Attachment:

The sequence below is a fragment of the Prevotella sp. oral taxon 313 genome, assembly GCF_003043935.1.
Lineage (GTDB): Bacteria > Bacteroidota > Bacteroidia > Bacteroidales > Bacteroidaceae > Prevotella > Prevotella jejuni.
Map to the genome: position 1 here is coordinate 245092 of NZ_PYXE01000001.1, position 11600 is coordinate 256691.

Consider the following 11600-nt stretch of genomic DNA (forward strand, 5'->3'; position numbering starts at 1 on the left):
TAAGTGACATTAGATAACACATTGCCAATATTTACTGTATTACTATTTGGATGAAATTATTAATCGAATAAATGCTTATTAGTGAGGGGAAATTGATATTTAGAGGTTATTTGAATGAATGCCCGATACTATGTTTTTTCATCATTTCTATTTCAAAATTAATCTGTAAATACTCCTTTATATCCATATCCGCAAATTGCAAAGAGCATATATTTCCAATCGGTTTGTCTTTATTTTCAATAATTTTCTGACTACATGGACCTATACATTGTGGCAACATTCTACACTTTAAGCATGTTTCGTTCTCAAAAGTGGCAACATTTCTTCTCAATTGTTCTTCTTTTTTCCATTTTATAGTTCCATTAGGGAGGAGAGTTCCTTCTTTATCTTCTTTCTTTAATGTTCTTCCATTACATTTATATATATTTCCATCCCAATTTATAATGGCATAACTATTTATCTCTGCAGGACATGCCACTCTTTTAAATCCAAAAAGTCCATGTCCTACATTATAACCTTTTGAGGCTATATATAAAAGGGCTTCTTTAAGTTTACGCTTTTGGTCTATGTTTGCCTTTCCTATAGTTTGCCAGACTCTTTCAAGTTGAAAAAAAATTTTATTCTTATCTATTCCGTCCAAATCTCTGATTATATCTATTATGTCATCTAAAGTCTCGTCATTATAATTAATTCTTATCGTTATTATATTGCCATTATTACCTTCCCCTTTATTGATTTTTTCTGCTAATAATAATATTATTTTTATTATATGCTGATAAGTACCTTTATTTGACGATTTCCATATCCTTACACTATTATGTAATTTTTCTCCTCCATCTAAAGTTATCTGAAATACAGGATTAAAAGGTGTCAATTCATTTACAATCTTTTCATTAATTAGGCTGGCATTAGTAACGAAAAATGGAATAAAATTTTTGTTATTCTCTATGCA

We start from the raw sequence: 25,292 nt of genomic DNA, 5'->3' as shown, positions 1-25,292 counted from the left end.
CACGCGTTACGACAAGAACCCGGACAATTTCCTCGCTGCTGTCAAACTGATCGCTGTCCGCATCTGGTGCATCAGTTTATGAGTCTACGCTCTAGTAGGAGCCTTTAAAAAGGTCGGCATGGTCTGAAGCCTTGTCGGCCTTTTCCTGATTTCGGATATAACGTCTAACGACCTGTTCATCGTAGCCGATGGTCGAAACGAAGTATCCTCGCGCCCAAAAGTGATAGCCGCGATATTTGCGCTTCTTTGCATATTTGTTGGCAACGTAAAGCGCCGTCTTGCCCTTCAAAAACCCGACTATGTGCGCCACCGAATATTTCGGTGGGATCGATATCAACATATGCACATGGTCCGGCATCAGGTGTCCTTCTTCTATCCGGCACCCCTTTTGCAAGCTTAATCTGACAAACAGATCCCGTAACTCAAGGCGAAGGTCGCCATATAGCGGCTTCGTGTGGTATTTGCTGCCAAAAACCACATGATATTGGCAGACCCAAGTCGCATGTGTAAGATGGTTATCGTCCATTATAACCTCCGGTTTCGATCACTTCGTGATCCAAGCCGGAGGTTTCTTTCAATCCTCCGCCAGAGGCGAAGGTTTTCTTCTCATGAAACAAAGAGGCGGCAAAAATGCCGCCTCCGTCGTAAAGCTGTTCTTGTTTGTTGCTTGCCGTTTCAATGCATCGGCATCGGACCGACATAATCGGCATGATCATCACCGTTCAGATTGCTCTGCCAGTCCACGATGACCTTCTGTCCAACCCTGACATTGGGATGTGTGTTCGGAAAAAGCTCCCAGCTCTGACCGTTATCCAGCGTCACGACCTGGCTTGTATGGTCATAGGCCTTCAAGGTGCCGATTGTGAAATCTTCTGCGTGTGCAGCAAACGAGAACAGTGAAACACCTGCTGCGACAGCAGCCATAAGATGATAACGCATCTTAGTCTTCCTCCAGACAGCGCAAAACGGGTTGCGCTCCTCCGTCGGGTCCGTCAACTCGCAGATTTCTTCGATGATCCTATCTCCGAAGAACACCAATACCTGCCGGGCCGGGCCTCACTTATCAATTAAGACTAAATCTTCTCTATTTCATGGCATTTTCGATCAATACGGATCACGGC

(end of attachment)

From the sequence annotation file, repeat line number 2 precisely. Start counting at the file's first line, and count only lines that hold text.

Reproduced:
Lineage (GTDB): Bacteria > Bacteroidota > Bacteroidia > Bacteroidales > Bacteroidaceae > Prevotella > Prevotella jejuni.